The Great Governance Debate – Towards a Good Governance ... Good Governance  · The Great Governance

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  • The Great Governance Debate Towards a Good Governance Index for Listed CompaniesInstitute of Directors in association with Cass Business SchoolJune 2015

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  • Contents

    1. Preface from the Institute of Directors

    2. Foreword from Cass Business School

    3. Executive summary

    4. Methodology and approach

    5. Survey results

    6. Instrumental factors results

    7. Creating a predictive model

    8. Interim conclusions and next steps

    Appendix 1 Instrumental factors

    Appendix 2 Bibliography

    Appendix 3 Advisory panel

    Acknowledgements

    3

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    The image of a tree on the front cover of this report is a word cloud showing the words that survey respondents used most frequently when asked What factors do you believe correlate most closely with good governance? The more often a word was used, the larger it appears in the image; for example, openness, board and transparency appear many times (51, 45 and 44 respectively), while processes and behaviour appear less frequently (11 and 10). We believe the image of the flourishing tree, with its many component words (more than 1,200 in total), helps to reflect that governance is a complex organism needing different types of nourishment to thrive.

    1. Preface from the Institute of Directorsby Ken Olisa OBE, Director IoD, Chairman of the Advisory PanelMost people would, if asked, agree that good governance is an essential prerequisite for sustainable corporate success.

    Thats easy to say: but what does good governance actually look like? Unlike good art, which is hard to define but easy to recognise, good governance is hard to define and hard to recognise.

    Its hard to define because governance is all about behaviours; and behaviours whether individual or collective are hard to reduce to a coherent framework connecting a small number of factors.

    Its hard to recognise at least for the outside observer because much of it takes place behind closed doors in the boardrooms and executive suites of companies. As a result, outsiders are reduced to observing consequences rather than the actual workings of the governance framework.

    This poses a fundamental problem for stakeholders investors, employees, pension fund beneficiaries or members of the general public because they have a vested interest in good governance but lack the tools and insights to measure and influence it.

    Over 20 years have elapsed since the Cadbury committees seminal report shone a light on the respective roles of directors, shareholders and auditors. Its Code of Best Practice was designed to achieve the necessary high standards of corporate governance. Since then, several attempts have been made to refine the code, whose original purpose was to ensure that the scandals exemplified by Maxwell and BCCI werent repeated.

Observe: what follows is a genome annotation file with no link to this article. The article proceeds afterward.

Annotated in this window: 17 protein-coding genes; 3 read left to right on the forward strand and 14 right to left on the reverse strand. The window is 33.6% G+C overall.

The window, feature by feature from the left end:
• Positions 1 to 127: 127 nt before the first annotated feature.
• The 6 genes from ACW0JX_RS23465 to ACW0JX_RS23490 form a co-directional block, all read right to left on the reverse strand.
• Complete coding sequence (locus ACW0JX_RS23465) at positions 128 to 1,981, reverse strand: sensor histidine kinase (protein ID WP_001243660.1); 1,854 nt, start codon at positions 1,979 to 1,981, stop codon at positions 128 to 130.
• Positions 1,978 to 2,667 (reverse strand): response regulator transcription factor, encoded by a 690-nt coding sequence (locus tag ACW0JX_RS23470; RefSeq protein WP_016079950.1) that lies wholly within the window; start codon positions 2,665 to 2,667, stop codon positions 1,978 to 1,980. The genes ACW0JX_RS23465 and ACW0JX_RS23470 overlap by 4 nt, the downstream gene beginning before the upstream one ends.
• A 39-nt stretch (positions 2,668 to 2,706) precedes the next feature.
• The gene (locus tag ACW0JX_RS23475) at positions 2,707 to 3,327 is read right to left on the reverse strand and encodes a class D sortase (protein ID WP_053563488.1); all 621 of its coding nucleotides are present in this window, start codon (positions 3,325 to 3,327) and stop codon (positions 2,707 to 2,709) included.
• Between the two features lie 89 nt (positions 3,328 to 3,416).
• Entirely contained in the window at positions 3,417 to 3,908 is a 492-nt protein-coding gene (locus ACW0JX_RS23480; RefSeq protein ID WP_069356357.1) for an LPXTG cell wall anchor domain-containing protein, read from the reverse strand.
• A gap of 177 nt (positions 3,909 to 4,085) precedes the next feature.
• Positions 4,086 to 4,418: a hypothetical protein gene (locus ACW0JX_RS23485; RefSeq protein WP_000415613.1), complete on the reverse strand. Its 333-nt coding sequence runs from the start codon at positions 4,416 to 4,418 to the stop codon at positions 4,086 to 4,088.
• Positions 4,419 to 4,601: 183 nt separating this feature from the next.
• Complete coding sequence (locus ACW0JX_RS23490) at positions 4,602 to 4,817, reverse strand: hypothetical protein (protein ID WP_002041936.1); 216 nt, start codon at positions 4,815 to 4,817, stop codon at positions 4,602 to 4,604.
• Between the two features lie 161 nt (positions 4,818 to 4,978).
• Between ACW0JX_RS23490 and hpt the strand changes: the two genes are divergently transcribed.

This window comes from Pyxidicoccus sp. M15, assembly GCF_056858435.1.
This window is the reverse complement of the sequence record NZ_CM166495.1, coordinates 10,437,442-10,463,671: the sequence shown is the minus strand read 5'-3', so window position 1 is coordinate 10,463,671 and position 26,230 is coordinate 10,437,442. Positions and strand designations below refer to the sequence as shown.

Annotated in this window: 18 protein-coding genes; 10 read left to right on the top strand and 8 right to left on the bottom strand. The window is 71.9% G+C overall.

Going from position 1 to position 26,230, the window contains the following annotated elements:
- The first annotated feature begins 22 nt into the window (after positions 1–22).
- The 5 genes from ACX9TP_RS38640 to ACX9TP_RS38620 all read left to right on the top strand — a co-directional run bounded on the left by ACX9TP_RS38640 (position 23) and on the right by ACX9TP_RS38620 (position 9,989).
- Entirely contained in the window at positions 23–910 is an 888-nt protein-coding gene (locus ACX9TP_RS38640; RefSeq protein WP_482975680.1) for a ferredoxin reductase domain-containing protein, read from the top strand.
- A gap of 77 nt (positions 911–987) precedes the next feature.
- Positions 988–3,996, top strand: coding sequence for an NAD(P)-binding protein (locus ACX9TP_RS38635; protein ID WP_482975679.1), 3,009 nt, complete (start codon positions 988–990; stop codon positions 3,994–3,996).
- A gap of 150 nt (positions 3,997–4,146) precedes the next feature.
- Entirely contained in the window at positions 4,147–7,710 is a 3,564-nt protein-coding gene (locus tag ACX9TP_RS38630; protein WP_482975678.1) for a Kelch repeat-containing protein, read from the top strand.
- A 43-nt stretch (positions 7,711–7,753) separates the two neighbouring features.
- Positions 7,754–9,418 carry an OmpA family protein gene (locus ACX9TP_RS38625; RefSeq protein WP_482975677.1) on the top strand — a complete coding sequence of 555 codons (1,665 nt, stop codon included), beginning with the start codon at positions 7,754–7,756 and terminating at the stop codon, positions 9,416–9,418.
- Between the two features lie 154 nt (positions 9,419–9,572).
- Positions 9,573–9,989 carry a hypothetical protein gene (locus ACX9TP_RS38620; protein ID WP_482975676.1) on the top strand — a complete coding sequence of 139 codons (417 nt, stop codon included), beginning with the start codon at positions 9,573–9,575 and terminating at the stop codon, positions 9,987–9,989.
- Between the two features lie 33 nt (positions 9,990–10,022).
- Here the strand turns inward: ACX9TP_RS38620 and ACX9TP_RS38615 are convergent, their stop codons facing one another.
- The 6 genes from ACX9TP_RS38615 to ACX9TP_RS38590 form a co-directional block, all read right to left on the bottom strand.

Measured against that important objective, Cadbury was successful. Corporate governance codes are increasingly regarded as important means of benchmarking good governance. Indeed, the UK Corporate Governance Code outlines a series of best practices on which premium listed companies must report annually on a comply or explain basis.

    However, although a commitment to the spirit of the code may contribute to better governance, there are limitations to the reassurance that pure compliance can provide. Critically, the code failed to prevent the crisis in the banking system that led to unprecedented bailouts and fines. It was also unable to stand in the way of less substantial but similarly dramatic governance failures at companies like Bumi and ENRC.

    The IoD is required by its Royal Charter to promote the study, research and development of the law and practice of corporate governance. With that in mind, we have teamed up with Cass Business School and Z/Yen Partners to research these twin questions:

    What is good governance? How do we measure it? To provide diversity of perspective, the IoD set up an advisory panel to review this work, drawing its membership not only from the IoD itself but also from outside. Rather encouragingly, the advisory panel proved to be a crucible for what we hope will be a wider national debate about the answers to the twin questions. Although there was unanimity within the panel on the need to go beyond governance as compliance, there were, and will continue to be, widely divergent views about how far any index can capture the essence of governance.

    Ken Olisa, OBEDirector, IoD

    3

  • Contents

    1. Preface from the Institute of Directors

    2. Foreword from Cass Business School

    3. Executive summary

    4. Methodology and approach

    5. Survey results

    6. Instrumental factors results